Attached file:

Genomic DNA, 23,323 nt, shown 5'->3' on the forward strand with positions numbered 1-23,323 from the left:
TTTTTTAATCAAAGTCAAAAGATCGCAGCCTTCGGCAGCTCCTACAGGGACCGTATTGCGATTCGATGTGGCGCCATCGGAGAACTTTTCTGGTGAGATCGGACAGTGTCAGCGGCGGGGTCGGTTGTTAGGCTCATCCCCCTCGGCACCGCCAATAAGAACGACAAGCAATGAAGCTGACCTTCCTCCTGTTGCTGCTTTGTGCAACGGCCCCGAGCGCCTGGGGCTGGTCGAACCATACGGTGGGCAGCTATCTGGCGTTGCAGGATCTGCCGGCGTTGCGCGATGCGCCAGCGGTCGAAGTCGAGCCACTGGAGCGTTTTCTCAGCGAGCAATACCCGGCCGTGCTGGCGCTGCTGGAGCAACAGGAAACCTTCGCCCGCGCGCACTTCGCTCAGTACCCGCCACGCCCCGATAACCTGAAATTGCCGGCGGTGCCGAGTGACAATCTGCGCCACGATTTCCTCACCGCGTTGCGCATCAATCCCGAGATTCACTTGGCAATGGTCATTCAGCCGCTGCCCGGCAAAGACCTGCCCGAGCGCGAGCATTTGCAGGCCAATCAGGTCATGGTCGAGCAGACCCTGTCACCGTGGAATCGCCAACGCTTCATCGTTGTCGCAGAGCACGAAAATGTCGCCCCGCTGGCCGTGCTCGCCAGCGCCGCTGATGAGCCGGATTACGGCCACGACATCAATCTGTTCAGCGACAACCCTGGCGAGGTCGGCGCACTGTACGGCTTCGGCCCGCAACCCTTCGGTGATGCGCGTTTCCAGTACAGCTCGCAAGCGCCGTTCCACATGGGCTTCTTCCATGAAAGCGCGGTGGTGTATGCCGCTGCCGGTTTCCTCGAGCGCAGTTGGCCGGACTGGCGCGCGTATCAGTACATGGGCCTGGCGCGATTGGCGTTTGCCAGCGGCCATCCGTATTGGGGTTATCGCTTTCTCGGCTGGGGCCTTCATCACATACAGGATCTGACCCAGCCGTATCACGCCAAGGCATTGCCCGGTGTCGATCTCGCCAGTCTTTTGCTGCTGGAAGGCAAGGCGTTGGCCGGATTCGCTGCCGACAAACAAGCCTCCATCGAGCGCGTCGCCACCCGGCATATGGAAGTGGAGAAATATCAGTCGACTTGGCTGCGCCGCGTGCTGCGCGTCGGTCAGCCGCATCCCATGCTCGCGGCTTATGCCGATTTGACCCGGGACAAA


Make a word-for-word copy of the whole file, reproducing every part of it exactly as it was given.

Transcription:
Genomic DNA, 23,323 nt, shown 5'->3' on the forward strand with positions numbered 1-23,323 from the left:
TTTTTTAATCAAAGTCAAAAGATCGCAGCCTTCGGCAGCTCCTACAGGGACCGTATTGCGATTCGATGTGGCGCCATCGGAGAACTTTTCTGGTGAGATCGGACAGTGTCAGCGGCGGGGTCGGTTGTTAGGCTCATCCCCCTCGGCACCGCCAATAAGAACGACAAGCAATGAAGCTGACCTTCCTCCTGTTGCTGCTTTGTGCAACGGCCCCGAGCGCCTGGGGCTGGTCGAACCATACGGTGGGCAGCTATCTGGCGTTGCAGGATCTGCCGGCGTTGCGCGATGCGCCAGCGGTCGAAGTCGAGCCACTGGAGCGTTTTCTCAGCGAGCAATACCCGGCCGTGCTGGCGCTGCTGGAGCAACAGGAAACCTTCGCCCGCGCGCACTTCGCTCAGTACCCGCCACGCCCCGATAACCTGAAATTGCCGGCGGTGCCGAGTGACAATCTGCGCCACGATTTCCTCACCGCGTTGCGCATCAATCCCGAGATTCACTTGGCAATGGTCATTCAGCCGCTGCCCGGCAAAGACCTGCCCGAGCGCGAGCATTTGCAGGCCAATCAGGTCATGGTCGAGCAGACCCTGTCACCGTGGAATCGCCAACGCTTCATCGTTGTCGCAGAGCACGAAAATGTCGCCCCGCTGGCCGTGCTCGCCAGCGCCGCTGATGAGCCGGATTACGGCCACGACATCAATCTGTTCAGCGACAACCCTGGCGAGGTCGGCGCACTGTACGGCTTCGGCCCGCAACCCTTCGGTGATGCGCGTTTCCAGTACAGCTCGCAAGCGCCGTTCCACATGGGCTTCTTCCATGAAAGCGCGGTGGTGTATGCCGCTGCCGGTTTCCTCGAGCGCAGTTGGCCGGACTGGCGCGCGTATCAGTACATGGGCCTGGCGCGATTGGCGTTTGCCAGCGGCCATCCGTATTGGGGTTATCGCTTTCTCGGCTGGGGCCTTCATCACATACAGGATCTGACCCAGCCGTATCACGCCAAGGCATTGCCCGGTGTCGATCTCGCCAGTCTTTTGCTGCTGGAAGGCAAGGCGTTGGCCGGATTCGCTGCCGACAAACAAGCCTCCATCGAGCGCGTCGCCACCCGGCATATGGAAGTGGAGAAATATCAGTCGACTTGGCTGCGCCGCGTGCTGCGCGTCGGTCAGCCGCATCCCATGCTCGCGGCTTATGCCGATTTGACCCGGGACAAA